Religion and the Culture of Print in Modern America

By Alsdurf, Phyllis E. | Journalism History, Winter 2009 | Go to article overview

Religion and the Culture of Print in Modern America


Alsdurf, Phyllis E., Journalism History


Cohen, Charles L., and Paul S. Boyer, eds. Religion and the Culture of Print in Modern America. Madison: University of Wisconsin Press, 2008. 369 pp. $29.95.

Religion and the Culture of Print in Modern America is a collection of essays that emerged from a 2004 conference by the same name that examined the construction and promulgation of religion through the world of print. It is the most recent collaboration on the historical sociology of print from the Center for the History of Print Culture in Modern America at the University of Wisconsin and the Wisconsin Historical Society. Others in the series addressed topics such as librarians as "apostles of culture," women in print, and censorship in America.

This book's emphasis on religious print culture from 1876 onward aims to correct an imbalance in this area of interdisciplinary historical research, dominated as it has been by a focus on the sixteenth through early nineteenth centuries. And it shifts emphasis away from texts, placing it more deliberately on readers and the communities they form through the power of print.

As Charles Cohen notes in the introduction, the book assumes "scripture's steadfast centrality to religious life in the United States" even as it seeks to reflect an array of religious faiths and literary genres and as it acknowledges religious print culture's capacity to accommodate "wholesale economic, social, and cultural change." Organized in six topical sections, it looks at print culture through a variety of lenses - religious group identity, consumerism, and fundamentalism, for example - with the larger goal of examining print's role in popularizing religion. The subtext here is that the ballooning of religious print media since 1876 correlates with the fracturing of Protestant unity as the dominant U.S. teligious paradigm.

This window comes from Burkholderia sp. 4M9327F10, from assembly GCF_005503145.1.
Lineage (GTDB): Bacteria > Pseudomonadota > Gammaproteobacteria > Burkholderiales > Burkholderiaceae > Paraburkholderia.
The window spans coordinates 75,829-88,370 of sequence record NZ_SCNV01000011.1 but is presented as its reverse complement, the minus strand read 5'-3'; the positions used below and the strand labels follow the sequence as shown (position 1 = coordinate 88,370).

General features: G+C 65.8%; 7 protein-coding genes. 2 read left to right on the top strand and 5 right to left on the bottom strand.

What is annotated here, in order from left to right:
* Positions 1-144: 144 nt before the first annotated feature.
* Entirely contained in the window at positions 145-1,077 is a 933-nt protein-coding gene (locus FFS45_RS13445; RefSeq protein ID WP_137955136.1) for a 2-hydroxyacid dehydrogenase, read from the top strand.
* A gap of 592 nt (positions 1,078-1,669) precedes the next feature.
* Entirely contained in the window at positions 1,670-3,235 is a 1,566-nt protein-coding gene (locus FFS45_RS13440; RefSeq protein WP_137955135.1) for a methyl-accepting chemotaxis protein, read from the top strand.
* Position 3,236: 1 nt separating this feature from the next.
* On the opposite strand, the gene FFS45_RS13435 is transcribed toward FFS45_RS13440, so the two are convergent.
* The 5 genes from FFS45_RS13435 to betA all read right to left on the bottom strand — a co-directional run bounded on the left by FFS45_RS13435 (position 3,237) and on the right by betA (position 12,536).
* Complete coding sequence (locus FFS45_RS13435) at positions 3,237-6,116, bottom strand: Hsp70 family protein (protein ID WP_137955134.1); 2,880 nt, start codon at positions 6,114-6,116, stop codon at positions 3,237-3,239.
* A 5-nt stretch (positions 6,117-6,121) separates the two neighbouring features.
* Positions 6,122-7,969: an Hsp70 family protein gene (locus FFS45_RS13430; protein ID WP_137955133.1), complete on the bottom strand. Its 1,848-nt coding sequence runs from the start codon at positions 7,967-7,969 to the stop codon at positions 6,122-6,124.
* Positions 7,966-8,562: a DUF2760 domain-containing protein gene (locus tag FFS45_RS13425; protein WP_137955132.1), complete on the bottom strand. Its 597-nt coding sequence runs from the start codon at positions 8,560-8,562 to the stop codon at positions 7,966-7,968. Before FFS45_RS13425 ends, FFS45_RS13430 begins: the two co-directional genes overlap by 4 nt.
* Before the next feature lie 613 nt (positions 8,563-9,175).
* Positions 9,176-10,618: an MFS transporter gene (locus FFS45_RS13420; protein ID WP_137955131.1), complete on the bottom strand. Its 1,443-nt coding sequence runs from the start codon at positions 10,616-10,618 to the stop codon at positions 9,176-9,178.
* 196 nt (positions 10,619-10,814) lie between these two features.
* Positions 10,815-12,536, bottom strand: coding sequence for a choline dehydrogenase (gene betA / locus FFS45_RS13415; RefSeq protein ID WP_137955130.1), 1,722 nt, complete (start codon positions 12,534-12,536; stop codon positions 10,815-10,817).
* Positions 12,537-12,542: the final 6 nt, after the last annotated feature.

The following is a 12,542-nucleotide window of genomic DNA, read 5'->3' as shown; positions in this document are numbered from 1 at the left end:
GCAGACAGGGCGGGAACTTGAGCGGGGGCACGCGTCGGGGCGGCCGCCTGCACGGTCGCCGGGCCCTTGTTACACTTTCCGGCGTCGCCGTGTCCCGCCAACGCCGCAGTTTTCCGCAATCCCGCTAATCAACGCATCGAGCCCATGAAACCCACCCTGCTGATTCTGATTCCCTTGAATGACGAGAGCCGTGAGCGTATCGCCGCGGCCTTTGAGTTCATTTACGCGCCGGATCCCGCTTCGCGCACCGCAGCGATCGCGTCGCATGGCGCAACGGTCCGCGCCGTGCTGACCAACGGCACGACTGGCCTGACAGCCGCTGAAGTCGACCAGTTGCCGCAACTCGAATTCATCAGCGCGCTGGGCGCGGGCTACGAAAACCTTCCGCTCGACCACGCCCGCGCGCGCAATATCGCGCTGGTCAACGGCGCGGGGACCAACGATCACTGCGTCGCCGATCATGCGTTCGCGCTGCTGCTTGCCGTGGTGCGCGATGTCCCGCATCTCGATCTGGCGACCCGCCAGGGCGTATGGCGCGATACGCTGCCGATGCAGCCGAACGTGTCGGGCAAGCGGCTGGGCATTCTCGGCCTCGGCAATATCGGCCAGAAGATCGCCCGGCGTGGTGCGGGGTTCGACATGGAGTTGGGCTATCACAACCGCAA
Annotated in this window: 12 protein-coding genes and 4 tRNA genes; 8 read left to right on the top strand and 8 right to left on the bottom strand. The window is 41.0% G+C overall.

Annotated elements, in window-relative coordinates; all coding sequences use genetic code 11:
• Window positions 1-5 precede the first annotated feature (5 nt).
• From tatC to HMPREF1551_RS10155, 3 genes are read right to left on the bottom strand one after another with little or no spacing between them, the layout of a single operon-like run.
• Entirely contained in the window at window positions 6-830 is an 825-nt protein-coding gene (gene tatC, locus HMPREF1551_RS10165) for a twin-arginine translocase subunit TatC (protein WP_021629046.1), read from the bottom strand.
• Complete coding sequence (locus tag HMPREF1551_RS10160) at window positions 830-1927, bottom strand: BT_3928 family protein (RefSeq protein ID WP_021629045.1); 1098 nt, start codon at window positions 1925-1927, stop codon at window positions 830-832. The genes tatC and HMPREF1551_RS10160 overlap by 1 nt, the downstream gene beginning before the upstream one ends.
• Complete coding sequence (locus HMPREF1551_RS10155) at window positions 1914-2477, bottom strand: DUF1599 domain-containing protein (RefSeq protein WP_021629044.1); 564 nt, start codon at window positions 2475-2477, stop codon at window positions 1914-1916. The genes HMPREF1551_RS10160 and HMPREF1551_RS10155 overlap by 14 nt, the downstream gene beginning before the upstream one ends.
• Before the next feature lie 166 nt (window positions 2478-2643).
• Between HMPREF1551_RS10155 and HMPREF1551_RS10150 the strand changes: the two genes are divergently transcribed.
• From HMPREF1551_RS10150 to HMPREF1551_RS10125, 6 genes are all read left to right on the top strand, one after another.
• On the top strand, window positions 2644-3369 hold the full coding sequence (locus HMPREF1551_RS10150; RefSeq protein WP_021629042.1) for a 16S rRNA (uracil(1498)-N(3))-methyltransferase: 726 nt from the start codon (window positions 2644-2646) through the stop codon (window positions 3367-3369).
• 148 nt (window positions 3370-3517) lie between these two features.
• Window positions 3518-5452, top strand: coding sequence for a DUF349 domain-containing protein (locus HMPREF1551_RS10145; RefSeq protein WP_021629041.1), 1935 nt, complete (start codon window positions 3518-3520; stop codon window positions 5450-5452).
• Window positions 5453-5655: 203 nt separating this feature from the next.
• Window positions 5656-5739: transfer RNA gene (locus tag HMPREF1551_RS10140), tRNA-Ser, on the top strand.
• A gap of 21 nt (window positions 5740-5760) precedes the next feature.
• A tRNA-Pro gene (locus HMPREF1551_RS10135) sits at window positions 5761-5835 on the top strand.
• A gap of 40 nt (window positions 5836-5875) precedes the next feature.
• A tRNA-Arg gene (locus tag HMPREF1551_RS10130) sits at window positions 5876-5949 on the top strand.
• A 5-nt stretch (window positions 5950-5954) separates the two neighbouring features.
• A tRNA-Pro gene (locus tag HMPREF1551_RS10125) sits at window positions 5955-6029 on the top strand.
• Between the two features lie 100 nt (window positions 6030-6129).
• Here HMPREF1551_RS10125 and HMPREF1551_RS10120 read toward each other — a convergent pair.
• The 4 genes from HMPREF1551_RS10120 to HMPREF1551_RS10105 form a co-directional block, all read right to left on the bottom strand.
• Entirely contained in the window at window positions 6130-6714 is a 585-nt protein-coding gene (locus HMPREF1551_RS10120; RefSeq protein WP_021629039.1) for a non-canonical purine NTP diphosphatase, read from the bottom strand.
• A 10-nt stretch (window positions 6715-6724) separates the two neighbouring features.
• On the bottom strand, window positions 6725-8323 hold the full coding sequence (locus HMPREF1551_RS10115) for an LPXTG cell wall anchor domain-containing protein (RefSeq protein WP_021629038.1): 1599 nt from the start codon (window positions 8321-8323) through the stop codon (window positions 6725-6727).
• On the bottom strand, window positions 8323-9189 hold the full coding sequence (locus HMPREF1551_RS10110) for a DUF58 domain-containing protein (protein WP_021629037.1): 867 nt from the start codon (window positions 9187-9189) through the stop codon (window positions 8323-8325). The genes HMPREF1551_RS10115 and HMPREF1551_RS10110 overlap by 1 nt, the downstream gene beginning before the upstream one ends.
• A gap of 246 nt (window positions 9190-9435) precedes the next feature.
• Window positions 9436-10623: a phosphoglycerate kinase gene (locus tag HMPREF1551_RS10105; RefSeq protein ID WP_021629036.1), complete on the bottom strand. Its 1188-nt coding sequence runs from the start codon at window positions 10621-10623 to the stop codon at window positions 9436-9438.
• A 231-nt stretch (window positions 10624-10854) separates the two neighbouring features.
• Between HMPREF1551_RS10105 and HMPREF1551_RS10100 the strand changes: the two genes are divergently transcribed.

Contributors consider an array of print materials and an intriguing range of religious groups. These include: the role of the Megiddo Message in building community for a small sect headquartered in Rochester, New York; the transformation from 1 92531 of the Hillel Review at the University of Wisconsin from a publicity sheet to a forum for discussing Jewish identity; the influence of pamphlets and cartoons on public opinion surrounding the Scopes trial in 1925 in Dayton, Tennessee; the founding of the Religious Book Club in 1927 and its role in creating "an imagined faith community"; and the popularizing of the religious mysticism of Harry Emerson Fosdick and Thomas Merton through the mass marketing of books.

Chapters of particular note include the following:

Paul S. Boyer looks at the "lowly religious tract," which has outranked most other genres of religious literature in terms of quantity and longevity. …

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